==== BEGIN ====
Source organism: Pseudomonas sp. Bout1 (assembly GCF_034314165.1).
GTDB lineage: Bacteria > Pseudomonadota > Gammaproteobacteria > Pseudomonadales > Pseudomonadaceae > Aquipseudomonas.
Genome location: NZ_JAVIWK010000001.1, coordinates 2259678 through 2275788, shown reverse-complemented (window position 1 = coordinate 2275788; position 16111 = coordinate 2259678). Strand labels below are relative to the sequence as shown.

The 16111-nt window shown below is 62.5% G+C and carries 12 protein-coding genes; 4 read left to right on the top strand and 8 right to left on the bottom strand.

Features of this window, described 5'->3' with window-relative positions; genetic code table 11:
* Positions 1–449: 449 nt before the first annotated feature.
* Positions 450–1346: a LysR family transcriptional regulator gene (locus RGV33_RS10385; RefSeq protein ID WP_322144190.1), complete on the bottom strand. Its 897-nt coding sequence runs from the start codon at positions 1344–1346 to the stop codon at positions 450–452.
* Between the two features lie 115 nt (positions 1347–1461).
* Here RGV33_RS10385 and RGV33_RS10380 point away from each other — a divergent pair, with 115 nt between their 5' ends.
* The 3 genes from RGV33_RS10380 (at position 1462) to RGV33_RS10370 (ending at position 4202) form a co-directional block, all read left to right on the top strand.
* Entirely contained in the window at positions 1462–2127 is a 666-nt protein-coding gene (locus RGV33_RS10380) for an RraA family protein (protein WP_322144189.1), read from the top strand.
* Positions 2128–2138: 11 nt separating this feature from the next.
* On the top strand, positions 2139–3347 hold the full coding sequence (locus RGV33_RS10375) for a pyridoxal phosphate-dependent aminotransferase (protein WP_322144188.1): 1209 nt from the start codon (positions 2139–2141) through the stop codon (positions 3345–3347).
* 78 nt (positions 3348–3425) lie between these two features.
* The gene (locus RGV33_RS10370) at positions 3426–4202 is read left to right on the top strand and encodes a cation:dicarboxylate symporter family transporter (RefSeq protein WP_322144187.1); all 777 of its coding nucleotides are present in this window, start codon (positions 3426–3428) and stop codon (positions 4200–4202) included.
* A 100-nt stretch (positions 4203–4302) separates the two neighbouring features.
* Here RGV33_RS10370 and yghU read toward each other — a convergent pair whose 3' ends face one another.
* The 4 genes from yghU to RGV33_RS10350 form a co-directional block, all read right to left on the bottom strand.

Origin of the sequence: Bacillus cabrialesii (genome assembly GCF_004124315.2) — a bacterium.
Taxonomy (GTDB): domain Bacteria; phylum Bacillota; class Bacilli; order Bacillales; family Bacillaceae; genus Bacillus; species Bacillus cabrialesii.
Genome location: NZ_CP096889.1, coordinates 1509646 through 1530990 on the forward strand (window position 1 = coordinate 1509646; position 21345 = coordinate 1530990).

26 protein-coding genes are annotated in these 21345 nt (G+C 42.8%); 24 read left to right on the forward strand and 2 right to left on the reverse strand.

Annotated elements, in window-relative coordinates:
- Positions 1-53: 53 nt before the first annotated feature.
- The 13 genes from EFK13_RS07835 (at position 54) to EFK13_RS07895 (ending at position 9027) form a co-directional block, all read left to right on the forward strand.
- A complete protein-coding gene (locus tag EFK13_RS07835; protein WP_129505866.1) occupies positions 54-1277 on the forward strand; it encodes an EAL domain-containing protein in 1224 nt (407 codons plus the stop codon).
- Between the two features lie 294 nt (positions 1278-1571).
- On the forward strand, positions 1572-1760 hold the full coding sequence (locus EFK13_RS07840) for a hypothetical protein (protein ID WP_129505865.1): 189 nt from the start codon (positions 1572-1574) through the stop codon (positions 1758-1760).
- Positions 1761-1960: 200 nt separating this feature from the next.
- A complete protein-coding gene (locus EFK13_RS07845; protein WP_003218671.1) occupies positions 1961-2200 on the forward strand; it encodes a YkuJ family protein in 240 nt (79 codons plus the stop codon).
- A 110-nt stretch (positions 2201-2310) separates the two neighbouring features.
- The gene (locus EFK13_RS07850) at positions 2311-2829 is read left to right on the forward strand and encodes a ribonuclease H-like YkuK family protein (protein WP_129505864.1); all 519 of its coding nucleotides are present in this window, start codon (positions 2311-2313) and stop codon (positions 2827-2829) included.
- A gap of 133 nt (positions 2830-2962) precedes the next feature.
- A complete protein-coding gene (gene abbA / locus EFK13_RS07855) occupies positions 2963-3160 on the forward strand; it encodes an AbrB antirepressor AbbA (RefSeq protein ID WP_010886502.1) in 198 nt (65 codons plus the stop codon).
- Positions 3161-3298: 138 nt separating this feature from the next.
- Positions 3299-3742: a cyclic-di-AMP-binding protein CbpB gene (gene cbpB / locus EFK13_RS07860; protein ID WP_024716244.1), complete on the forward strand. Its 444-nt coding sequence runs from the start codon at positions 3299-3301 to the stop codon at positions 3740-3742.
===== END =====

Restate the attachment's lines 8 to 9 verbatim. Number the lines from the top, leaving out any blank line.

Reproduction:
* Between the two features lie 115 nt (positions 1347–1461).
* Here RGV33_RS10385 and RGV33_RS10380 point away from each other — a divergent pair, with 115 nt between their 5' ends.